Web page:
Business

It feels lonelier at the top with everyone working from home

Memo from the CEO

To all employees of Global Cryptobank

As I sit here on the 84th floor of our magnificent New York headquarters, inaugurated only three years ago but now practically empty, I want to share my feelings with you all. I have reflected carefully since the outrage that followed my previous memo, calling on you to return to work or face the consequences.

I am not the only boss who is frustrated by employees hoping to carry on working from home, or somewhere else entirely. James Gorman, chief executive of Morgan Stanley, has told his staff to be back at their desks by September 6: “If you want to get paid New York rates, you work in New York. None of this ‘I’m in Colorado . . . and getting paid like I’m sitting in New York City,’” he said.

Quite right, James: it is called Labor Day, after all. But people now seem to regard it as provocative for CEOs to talk this openly, despite the progress of vaccination. The staff of Washingtonian magazine launched a day-long protest in May after Cathy Merrill, its chief executive, wrote that homeworking could make employees less valuable and easier to let go. The pandemic has turned some folks very touchy. 

So, I consulted with Alison, our global head of human resources, as well as Nisha, my personal therapist, before starting this memo. I also engaged in a long and insightful discussion with our management committee on Zoom, in which I explained my thoughts and eagerly sought their opinions. I am the boss but I am part of the Global Cryptobank team, and I value honesty almost as much as making money.

Their feedback was heartfelt and unanimous: “Don’t do it, Bob,” they pleaded. “The last time you spoke your truth about our colleagues refusing to come back, it was a diplomatic disaster that Alison has only just smoothed over.” Mike, global head of dogecoin trading, was quite candid. He said to me: “Bob, some of us have been worried about you lately. Are you losing it?”

That is a great question, expressed with the bluntness that we so appreciate from Mike on the trading desk, and I want to respond. The answer is, maybe. It is lonely at the top and it has been lonelier since this tower cleared out. I don’t know how many of you have visited the executive floor but if you ever return, you really should come up. It has some terrific views.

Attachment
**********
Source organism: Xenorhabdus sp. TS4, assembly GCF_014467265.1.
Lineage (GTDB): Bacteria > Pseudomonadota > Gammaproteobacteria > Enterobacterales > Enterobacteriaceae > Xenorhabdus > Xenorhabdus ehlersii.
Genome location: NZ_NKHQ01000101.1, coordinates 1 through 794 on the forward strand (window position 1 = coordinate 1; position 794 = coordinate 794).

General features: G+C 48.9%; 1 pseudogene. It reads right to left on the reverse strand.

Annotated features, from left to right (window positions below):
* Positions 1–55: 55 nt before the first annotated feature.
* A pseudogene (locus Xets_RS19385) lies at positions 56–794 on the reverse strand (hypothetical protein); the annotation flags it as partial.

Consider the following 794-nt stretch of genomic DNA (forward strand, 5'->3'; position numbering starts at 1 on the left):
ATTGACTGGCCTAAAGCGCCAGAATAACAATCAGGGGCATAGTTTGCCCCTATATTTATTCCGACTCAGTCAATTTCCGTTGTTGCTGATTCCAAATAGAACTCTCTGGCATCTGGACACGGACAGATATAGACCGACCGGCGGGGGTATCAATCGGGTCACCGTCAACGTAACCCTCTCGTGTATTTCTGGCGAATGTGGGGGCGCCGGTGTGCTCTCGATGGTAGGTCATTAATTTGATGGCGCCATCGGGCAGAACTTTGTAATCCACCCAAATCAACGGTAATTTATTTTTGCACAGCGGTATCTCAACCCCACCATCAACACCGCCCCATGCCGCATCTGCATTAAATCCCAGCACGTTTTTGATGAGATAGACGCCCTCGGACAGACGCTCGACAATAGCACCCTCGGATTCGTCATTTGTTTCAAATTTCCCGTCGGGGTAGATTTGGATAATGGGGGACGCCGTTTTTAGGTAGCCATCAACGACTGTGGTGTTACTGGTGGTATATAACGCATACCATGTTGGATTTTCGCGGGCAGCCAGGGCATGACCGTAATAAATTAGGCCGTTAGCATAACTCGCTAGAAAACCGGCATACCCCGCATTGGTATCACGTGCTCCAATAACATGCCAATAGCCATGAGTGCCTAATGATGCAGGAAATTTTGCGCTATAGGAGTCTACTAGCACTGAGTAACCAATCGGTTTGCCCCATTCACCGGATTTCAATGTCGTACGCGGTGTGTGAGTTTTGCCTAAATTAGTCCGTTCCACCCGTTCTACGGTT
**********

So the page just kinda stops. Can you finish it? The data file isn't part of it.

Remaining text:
I have a telescope here, designed by one of our Silicon Valley clients and made with innovative night vision technology. Sometimes, at the end of the long, solitary working day, I use it. Gazing down on the expensive apartments in Tribeca where some of you live, thanks to our generous bonuses, I see bankers on video calls with cameras switched off, sipping wine.

I have started to wonder what is the point of my job, apart from the $35m that I was paid last year? If I am called chief executive officer but cannot behave like a chief or take executive decisions, the only part of the role left is officer, which means being in the office. It might be OK if others were too, but some days it is only me and Joe, the guy on the door, and he is 84 floors below.

The other day, I read an interesting study of the psychology of leaders. It said that, although the job can be isolating — people often suck up to us, do not speak openly, that kind of thing — we don’t actually feel lonely at the top. Giving orders makes us feel connected to others and fulfils the evolutionary need for a sense of belonging. That sure made sense to me.

The study quotes a great speech by William Deresiewicz to the US Military Academy at West Point, and you know how we CEOs love to compare ourselves with military heroes. “Solitude means being alone, and leadership necessitates the presence of others — the people you’re leading,” he said. Bill’s a literary essayist and English professor, but I think he gets it.

Do you spot the problem? Leadership “necessitates the presence of others” and you are not present. That makes my job less fulfilling and offers me fewer opportunities to exert power, so I end up lonely. It is an executive lose-lose. I know it is hard to empathise with the CEO and you have your own challenges, no question. But that is how I see it.

I had to break off from writing this memo just now to call into an emergency meeting of the board. It seems that word has gotten round: perhaps I was not the only one with whom Mike was so candid. I am happy to share with you that the board endorsed my proposal that you all be told to report back to the office soon. It also decided that this would be an appropriate time for leadership transition.

My lawyers are now negotiating my severance deal, including accelerated vesting of my stock options, and I feel highly energised, sensing many opportunities ahead. When I return from the Hamptons in September, our roles will be reversed. You will be in the office and I will be at home in my apartment on Central Park, along with the telescope I am taking as a leaving present.

My family is fortunate to have a roof deck with a clear view all the way downtown to the Global Cryptobank tower. So when you finally reach your desks in the fall, I’ll be seeing you.

Sincerely, Bob

[email protected]


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